Darrelle Revis ready to erase a Steeler

FLORHAM PARK, N.J. -- New York Jets head coach Rex Ryan doesn't remember a single time a healthy Darrelle Revis ever was scorched by a receiver.

Revis Island was invaded a few times this year, but let's just say he had border patrol issues. A contract dispute caused him to miss training camp and led to a hamstring injury that dogged him for the first half of the season.

But he returned to his usual, dominant self in November and has been sensational in the playoffs. He'll return to his hometown Sunday to play the Pittsburgh Steelers in the AFC Championship Game.

"It's not like he's just playing corner," Ryan said at Wednesday's news conference. "A lot of times we'll give him the toughest down: 'You have no help. So that offense knows you have no help.' A lot of times that's when [an offense should] take a shot over there. We want you to because we think we have as good a chance of catching that football as you do.

"I've only seen it one other time in my life, and that was with Deion Sanders."

Revis held NFL receptions leader Reggie Wayne to one reception for 1 yard in the wild-card round, effectively erasing Peyton Manning's top target. Stats analyst KC Joyner credited New England Patriots receiver Deion Branch with one reception for 8 yards against Revis on Sunday.

Where will Revis line up Sunday against Pittsburgh? Will he be on Mike Wallace? Hines Ward?

Ryan didn't offer many specifics.

"We'll be multiple in what we do with Darrelle," Ryan said. "But there's only one of him. If we had more, that would be great. I'd sign up for that.

"But he's the best in the business. Regardless of who we put him on, that's probably not a good thing for that person."

Joyner, who has Revis allowing only 4.3 yards per target since Week 9, looked back on the Jets' victory over the Steelers in Week 15 for some clues.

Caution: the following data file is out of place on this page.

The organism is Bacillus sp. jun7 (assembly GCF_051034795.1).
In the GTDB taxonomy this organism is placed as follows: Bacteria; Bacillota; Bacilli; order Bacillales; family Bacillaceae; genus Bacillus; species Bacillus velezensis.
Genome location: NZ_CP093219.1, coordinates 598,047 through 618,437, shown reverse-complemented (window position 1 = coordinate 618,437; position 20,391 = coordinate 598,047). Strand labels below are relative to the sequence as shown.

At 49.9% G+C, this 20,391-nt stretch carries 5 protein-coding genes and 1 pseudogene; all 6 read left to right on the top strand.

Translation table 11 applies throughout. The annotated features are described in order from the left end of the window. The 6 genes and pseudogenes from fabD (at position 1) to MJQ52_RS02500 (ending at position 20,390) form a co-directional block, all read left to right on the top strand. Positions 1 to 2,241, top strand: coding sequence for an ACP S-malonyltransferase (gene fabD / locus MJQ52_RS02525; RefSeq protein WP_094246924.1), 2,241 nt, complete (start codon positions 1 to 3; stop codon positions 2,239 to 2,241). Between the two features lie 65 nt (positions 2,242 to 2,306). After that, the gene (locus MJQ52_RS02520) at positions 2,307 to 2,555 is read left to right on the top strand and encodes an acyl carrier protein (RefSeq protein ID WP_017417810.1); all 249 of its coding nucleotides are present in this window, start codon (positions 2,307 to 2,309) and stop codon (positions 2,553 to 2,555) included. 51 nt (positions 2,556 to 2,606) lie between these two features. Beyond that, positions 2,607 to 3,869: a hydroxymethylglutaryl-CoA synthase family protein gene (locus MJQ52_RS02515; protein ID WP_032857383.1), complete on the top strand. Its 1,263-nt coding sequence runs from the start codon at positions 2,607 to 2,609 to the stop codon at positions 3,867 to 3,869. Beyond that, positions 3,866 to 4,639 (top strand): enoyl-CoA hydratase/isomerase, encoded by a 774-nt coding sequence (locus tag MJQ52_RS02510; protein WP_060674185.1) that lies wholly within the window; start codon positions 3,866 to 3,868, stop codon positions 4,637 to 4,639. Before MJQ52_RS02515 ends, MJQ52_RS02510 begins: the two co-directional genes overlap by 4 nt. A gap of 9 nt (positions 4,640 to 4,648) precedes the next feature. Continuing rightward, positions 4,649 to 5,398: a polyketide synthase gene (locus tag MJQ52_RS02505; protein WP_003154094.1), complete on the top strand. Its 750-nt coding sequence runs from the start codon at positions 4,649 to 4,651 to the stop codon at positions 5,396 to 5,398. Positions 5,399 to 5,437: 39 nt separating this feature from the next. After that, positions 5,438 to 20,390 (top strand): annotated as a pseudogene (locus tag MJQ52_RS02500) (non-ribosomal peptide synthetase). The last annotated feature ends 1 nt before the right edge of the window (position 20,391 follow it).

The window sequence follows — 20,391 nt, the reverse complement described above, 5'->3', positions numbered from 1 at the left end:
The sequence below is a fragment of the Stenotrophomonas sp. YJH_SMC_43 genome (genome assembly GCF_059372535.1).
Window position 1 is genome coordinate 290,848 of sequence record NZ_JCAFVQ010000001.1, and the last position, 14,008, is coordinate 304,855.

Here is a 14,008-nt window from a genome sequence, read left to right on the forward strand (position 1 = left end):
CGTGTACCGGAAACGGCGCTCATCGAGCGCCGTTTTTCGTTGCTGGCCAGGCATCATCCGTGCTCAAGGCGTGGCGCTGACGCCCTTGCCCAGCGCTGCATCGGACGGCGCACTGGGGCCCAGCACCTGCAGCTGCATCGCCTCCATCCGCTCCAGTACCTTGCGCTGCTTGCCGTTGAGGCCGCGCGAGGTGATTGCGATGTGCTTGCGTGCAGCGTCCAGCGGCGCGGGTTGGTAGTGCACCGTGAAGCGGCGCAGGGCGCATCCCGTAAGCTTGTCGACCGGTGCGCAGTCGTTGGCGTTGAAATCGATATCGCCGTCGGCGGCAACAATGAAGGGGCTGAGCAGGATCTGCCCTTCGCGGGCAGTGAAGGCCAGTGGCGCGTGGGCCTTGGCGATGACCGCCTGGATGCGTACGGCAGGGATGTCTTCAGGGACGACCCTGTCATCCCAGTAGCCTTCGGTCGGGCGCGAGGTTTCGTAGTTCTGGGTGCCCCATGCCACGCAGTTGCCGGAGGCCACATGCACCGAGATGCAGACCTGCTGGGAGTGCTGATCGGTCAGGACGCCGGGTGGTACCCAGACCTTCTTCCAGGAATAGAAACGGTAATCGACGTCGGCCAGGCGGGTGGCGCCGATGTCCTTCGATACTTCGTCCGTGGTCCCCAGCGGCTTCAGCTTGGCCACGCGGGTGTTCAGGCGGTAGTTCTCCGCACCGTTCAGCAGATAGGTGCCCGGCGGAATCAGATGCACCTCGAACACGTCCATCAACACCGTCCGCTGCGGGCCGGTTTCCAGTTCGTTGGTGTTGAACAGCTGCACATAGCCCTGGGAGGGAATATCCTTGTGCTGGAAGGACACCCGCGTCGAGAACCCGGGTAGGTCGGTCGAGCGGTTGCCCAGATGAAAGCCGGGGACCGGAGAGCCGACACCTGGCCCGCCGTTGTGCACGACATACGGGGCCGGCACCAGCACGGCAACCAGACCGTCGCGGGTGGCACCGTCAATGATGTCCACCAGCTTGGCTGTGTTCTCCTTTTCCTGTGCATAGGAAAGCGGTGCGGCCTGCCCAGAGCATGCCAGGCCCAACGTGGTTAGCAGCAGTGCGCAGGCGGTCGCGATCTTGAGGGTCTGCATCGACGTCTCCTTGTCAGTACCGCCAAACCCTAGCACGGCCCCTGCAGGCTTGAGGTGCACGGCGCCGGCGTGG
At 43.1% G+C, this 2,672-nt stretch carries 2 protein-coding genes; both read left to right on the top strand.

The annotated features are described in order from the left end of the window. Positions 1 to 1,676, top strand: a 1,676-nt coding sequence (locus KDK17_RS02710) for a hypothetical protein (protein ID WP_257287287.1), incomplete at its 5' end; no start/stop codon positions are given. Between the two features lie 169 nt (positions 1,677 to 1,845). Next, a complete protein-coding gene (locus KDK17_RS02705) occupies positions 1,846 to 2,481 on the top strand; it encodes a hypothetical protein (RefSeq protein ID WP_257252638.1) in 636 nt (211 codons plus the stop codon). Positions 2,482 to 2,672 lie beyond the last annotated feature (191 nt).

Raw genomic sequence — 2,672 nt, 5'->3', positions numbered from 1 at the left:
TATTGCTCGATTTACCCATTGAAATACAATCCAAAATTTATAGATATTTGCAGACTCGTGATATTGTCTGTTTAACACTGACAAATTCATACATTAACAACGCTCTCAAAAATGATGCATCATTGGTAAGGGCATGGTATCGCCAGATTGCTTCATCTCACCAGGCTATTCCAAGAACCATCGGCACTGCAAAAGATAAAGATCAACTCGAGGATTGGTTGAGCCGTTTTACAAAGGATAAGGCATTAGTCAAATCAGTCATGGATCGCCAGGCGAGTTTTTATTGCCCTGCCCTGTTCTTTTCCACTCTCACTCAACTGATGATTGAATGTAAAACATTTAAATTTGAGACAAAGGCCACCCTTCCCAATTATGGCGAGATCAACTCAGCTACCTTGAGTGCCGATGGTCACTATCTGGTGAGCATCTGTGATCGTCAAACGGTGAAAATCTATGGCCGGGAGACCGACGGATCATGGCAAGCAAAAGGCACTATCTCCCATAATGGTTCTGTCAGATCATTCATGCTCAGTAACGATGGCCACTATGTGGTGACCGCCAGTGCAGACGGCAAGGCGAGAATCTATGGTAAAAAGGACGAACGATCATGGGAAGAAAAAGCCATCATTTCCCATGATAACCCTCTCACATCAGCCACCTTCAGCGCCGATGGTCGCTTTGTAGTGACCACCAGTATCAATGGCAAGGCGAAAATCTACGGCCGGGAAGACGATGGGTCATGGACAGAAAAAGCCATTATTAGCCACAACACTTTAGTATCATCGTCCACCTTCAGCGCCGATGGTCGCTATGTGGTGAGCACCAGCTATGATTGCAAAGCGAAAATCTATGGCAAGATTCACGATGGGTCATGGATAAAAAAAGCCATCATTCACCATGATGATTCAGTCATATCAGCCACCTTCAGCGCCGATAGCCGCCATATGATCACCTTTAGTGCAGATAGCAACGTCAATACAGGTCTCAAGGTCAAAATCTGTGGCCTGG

In a column for ESPN Insider, Joyner wrote:

Revis was almost never assigned to cover Wallace: They did not square off in coverage on any of the 45 pass plays. On running plays, Wallace was on the field and lined up across from Revis only once.

The reason Revis didn't face Wallace is that the Jets had decided to assign Antonio Cromartie to the Steelers speedster. This tactic was fairly effective, as Wallace gained only 32 yards on three targets (two completions) when facing Cromartie in coverage.

Another problem the Steelers present the Jets is quarterback Ben Roethlisberger's ability to strike for big gains on broken plays. Revis said the Jets have practiced "plastering" receivers all week.

"If you're playing against a quarterback like Ben, just latch onto [the receiver] as tight as you can when the plays extend," Revis said. "A receiver might run a curl route or a slant, but his next read, if he sees Ben scrambling, then he'll break it off and run vertical, or maybe turn around and run to the sideline.

"It's hard for secondaries to do that."

Maybe not difficult for Revis.

But, as Ryan already noted, there's only one Revis.